On Strike for Labor Day? (Part 4)
After some long days, it was great to have a break. I slept for 10 hours and had a long, hot shower. While 'feeling like a new man' is a bit of an exaggeration, I do feel reinvigorated for the next push - which will be through Wed at 8am when classes are supposed to start. My colleagues on the negotiating team feel similarly uplifted from sleep, playing with their kids and taking care of basic chores like mowing the lawn.
I did have to spend some time dealing with a health care proposal I'll talk about below. But I noticed a press release from the university about the union strike that deserves comment.
Parties in collective bargaining are required to bargain in good faith, and a breach of that can lead to the filing of an Unfair Labor Practice (ULP). My union has filed several against the administration because of delays and refusal to provide data required for bargaining. Being college professors, we did file a number of requests and worse still, we analyze the data and use it to argue with. (Check out some of the presentations on the union's website.)
The ULP's we filed related to health care data and gave rise to some frustrations that are noticable in reading my last post. Other requests were for their side to produce an itemized estimate of costs saving for their health care proposal - something it seems should be part of bargaining if you're trying to have an intelligent debate or discussion.
How much do you hope to save by eliminating choice and forcing us on the same plan? How much of the savings is in doctors, how much from drugs, and how much for higher premium contributions? Maybe we could find a less disruptive way to save the same amount - which is finally the way the negotiations are going now that we're on strike.
Other data requests relate to administrative letters of appointment to see salary and benefits. If the administration claims they are broke and everyone needs to pay more for health care, what are they paying new administrative hires and what benefits do they have? The administration also plays a shuffle game by announcing administrative firings. Several weeks later, they re-hire some of those people and put them into the same job with a new title. So the 'savings' from the reorganization is questionable. Worse still, some of the fired administrators go back to faculty status, but with a year leave during which time their 'faculty' salary is part of faculty payroll. So some budget and organizational detail is crucial to get an accurate picture.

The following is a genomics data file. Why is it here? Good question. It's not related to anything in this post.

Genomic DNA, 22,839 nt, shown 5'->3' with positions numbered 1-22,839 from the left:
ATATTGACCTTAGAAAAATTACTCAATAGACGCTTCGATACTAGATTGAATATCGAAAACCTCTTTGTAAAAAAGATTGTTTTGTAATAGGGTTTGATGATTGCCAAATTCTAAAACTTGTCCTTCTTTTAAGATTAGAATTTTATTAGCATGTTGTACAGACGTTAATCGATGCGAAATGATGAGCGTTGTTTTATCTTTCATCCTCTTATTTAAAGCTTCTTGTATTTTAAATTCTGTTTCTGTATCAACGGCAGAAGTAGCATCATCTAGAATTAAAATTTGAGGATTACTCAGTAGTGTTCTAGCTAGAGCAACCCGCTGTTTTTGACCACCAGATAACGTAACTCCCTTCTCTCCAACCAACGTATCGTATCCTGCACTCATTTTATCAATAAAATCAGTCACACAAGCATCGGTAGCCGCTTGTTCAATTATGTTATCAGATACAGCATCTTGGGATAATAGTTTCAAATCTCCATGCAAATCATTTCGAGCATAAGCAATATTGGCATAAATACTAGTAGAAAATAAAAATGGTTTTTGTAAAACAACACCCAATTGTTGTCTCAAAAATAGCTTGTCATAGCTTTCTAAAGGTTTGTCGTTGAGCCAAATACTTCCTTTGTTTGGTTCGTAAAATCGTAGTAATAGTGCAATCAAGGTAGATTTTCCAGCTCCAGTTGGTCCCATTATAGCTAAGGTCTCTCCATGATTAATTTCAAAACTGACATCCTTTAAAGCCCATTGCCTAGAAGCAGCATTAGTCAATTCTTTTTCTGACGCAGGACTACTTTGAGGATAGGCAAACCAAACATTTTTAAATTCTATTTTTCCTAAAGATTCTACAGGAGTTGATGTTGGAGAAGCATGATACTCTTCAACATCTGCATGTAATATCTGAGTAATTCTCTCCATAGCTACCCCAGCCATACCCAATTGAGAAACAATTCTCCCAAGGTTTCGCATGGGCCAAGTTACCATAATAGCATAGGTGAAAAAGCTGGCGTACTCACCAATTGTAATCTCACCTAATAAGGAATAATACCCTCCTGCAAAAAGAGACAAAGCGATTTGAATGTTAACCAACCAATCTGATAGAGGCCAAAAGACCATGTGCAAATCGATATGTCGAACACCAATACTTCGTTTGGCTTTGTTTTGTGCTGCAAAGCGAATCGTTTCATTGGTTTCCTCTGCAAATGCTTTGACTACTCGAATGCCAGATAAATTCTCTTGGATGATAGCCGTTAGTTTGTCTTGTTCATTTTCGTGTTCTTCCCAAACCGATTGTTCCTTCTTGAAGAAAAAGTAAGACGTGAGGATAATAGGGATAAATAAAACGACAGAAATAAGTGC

Yesterday, the administration announced it may file its own ULP against us. They claim that on the day of the strike we were not really bargaining, but killing time waiting for the strike - a practice they consider 'shallow' bargaining and not done in good faith. Substantively, this isn't true, and a record of proposals for the day would show we moved more than they did. (We also have a record of requesting more meetings several times in the last month, while they have refused and cancelled a session.)
When we filed out ULPs several weeks ago, we were told they would be heard Sept 20 something. So this mess will be long resloved by then. If the administration files now, it will likely be heard in mid-Oct, long, long after the strike is resolved. Why do it? To put it in a press release and be able to say they were filing it when they do media appearances.
The negotiating task for today was related to health care. Several us of met this afternoon to review some material and find a way to offset some of the university's increasing health care costs without screwing faculty. Much easier said than done of course.
Currently, we have three plans - and I noted a bit of background on the situation in the previous post. So the challenge is what to do and how to do it fairly. One plan (the PPO) is cheaper than the other two. So should the faculty not on the PPO pay more? Should the increased share be across the board - eevryone pay a set amount? It sounds fair, but the fixed amount is a different percent of salary. (Profs in Teacher's Education may make less than $50,000, while those in the Business School may make more than twice that.) Paying a percentage of salary is a possibility, but that means a healthy Business School prof pays a great deal while an unhealth faculty in another discipline pays little. You can charge people for the health care they use, but that means chronically sick people also have financial hardships, which defeats the purpose of insurance and collectivity.
I can't for the moment say much about what we decided, but we did try to balance the options. We had people from the two largest plans there and spent some time working through the types of variables we could manipulate (doctor co-pays, drug co-pays, deductables and premium contributions). Tomorrow, we run it past the rest of the team and merge it with a compensation package for a meeting at 6pm to negotiate.
More generally, picketing went well today during the student move-in. Tomorrow I'll be down on campus for a big picnick the administrators put on for the new students. No doubt we'll have arguments over how close we can be.